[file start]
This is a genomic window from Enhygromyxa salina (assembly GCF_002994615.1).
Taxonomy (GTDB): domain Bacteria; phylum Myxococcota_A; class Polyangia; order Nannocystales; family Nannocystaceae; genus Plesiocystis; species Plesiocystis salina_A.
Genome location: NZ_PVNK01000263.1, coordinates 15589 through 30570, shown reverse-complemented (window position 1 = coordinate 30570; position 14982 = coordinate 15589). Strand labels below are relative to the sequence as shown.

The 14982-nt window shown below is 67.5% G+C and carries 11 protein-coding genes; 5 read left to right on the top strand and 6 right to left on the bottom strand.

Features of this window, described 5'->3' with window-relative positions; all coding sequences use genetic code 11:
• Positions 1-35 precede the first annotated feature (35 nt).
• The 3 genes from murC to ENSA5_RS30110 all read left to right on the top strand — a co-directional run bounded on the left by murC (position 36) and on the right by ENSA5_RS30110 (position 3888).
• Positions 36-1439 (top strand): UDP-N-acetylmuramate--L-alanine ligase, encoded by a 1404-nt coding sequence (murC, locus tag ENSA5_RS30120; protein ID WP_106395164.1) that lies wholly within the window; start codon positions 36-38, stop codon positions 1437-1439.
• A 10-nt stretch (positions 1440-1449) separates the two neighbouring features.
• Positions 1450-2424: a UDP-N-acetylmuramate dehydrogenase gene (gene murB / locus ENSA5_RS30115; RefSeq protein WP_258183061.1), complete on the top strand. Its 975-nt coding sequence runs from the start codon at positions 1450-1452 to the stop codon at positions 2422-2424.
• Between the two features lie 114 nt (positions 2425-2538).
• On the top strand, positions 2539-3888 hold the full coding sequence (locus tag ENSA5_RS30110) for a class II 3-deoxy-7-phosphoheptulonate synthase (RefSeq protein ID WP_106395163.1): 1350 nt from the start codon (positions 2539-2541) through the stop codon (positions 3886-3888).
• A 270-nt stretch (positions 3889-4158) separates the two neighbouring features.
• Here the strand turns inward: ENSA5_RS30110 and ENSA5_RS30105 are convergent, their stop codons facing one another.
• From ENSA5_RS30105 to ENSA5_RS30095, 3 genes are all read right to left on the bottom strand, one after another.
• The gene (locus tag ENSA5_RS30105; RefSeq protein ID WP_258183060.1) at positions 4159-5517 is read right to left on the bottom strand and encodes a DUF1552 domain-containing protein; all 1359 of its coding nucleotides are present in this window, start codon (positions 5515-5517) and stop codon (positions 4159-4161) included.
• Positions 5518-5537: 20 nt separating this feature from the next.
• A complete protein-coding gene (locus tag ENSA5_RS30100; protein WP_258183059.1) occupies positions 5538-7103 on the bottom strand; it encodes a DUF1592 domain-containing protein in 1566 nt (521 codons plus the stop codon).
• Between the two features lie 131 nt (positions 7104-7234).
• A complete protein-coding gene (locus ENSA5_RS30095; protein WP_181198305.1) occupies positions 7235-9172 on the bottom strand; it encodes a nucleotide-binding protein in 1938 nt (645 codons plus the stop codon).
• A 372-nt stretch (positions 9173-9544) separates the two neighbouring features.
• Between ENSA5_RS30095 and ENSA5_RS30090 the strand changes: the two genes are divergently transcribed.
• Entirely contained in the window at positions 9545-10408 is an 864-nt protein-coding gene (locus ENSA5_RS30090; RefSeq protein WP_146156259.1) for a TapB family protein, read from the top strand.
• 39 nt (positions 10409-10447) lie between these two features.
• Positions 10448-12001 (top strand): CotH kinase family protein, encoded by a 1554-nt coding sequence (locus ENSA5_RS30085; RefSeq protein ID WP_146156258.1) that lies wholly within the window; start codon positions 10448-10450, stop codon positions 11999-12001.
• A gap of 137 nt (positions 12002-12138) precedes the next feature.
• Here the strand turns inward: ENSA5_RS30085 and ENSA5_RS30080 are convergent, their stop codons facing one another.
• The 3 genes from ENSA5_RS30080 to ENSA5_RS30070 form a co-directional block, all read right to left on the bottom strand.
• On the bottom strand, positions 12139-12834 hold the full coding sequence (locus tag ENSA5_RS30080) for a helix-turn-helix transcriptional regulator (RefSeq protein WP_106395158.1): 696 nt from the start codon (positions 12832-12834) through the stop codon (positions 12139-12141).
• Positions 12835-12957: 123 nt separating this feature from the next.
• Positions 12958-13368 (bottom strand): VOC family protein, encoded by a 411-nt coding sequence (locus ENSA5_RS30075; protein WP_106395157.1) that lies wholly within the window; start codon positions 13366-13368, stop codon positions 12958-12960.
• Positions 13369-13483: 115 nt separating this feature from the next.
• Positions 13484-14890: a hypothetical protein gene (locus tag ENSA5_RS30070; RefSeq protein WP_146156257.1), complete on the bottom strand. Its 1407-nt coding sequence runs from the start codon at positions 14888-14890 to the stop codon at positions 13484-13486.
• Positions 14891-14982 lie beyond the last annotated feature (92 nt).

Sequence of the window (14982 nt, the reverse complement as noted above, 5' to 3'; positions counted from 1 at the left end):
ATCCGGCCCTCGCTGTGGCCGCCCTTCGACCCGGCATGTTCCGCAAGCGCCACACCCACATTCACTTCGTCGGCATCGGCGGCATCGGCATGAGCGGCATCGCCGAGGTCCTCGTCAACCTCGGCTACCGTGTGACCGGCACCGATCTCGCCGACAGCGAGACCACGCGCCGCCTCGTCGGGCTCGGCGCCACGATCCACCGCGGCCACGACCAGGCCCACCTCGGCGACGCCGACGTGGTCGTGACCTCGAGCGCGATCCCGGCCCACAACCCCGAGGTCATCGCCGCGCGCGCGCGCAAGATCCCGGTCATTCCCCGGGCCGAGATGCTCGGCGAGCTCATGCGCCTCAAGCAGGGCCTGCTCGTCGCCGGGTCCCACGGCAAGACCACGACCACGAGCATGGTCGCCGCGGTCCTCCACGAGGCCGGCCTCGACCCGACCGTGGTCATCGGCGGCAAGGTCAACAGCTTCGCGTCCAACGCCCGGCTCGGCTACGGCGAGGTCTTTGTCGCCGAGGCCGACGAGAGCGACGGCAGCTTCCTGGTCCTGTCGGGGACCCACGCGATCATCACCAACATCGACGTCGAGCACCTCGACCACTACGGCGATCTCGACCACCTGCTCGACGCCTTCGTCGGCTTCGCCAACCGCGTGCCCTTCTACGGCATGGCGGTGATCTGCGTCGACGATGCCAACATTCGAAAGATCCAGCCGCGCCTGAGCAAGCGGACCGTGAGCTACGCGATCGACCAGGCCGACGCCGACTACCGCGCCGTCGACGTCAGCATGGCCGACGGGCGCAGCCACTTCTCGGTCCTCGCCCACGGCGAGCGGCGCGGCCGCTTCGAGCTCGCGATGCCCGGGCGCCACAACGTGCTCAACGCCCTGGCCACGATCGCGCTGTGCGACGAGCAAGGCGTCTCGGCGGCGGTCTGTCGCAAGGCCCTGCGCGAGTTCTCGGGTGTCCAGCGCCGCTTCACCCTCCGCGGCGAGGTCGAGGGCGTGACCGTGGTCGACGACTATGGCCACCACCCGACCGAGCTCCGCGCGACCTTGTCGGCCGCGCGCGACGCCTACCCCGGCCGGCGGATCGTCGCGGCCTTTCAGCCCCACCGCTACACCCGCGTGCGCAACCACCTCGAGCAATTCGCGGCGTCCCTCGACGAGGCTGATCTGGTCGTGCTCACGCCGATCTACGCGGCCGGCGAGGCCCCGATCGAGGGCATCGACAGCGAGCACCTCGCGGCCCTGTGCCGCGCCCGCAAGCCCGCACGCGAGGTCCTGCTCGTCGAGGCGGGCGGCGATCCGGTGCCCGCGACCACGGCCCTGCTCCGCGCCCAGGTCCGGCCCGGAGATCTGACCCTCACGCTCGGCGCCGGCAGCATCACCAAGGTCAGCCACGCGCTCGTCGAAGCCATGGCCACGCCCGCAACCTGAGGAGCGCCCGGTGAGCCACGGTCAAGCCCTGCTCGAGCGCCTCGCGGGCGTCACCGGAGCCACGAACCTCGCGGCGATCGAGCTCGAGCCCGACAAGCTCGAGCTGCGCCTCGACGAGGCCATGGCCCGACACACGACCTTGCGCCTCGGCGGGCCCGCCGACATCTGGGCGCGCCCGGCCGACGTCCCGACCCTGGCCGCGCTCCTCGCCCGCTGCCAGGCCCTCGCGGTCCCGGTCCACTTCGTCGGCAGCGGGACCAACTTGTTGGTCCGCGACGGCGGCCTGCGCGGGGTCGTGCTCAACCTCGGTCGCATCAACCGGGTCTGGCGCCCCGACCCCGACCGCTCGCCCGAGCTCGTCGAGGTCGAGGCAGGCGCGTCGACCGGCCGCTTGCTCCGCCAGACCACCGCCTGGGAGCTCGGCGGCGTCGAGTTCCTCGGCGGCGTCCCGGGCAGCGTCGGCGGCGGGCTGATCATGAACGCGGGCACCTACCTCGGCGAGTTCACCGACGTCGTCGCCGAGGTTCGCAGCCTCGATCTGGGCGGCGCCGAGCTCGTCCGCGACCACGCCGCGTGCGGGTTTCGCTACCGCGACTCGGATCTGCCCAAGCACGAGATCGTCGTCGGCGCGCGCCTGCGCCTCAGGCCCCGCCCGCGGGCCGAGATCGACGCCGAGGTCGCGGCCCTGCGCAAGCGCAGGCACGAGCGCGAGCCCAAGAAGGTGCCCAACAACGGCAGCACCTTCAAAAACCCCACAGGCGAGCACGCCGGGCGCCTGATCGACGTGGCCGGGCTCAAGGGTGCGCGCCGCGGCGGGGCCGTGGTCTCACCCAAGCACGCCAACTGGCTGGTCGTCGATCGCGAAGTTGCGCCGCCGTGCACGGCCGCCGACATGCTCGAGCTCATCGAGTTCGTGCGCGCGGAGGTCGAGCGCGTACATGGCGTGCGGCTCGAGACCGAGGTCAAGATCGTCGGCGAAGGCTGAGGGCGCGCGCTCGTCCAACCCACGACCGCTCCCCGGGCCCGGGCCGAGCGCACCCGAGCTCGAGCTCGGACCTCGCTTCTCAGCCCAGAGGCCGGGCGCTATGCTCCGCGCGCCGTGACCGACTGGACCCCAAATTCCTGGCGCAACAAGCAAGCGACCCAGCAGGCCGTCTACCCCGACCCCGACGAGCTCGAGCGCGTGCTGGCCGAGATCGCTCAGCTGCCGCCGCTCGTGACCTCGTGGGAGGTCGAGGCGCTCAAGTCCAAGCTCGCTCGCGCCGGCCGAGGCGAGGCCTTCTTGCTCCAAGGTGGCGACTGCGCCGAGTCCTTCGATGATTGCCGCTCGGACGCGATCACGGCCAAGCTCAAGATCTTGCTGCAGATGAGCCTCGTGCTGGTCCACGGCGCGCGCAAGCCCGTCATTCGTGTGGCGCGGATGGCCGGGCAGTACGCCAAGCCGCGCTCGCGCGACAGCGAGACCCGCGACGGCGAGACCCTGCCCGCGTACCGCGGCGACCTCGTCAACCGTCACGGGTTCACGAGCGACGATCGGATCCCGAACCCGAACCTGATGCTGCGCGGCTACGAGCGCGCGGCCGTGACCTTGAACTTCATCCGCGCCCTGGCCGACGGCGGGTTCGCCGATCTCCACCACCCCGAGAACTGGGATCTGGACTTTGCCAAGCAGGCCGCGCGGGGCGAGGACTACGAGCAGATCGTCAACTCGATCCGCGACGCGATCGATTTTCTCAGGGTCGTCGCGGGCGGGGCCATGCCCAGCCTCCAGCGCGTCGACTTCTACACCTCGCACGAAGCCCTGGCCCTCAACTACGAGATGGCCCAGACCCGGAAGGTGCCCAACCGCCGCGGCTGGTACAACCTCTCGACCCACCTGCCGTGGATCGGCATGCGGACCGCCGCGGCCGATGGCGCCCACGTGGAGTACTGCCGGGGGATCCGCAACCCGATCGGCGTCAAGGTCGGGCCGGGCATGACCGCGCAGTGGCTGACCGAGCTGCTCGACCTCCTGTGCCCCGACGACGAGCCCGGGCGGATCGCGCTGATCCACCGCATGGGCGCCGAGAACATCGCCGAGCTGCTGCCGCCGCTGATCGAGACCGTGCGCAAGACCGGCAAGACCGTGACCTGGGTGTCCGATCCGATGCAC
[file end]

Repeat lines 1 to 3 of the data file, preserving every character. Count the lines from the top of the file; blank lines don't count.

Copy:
This is a genomic window from Enhygromyxa salina (assembly GCF_002994615.1).
Taxonomy (GTDB): domain Bacteria; phylum Myxococcota_A; class Polyangia; order Nannocystales; family Nannocystaceae; genus Plesiocystis; species Plesiocystis salina_A.
Genome location: NZ_PVNK01000263.1, coordinates 15589 through 30570, shown reverse-complemented (window position 1 = coordinate 30570; position 14982 = coordinate 15589). Strand labels below are relative to the sequence as shown.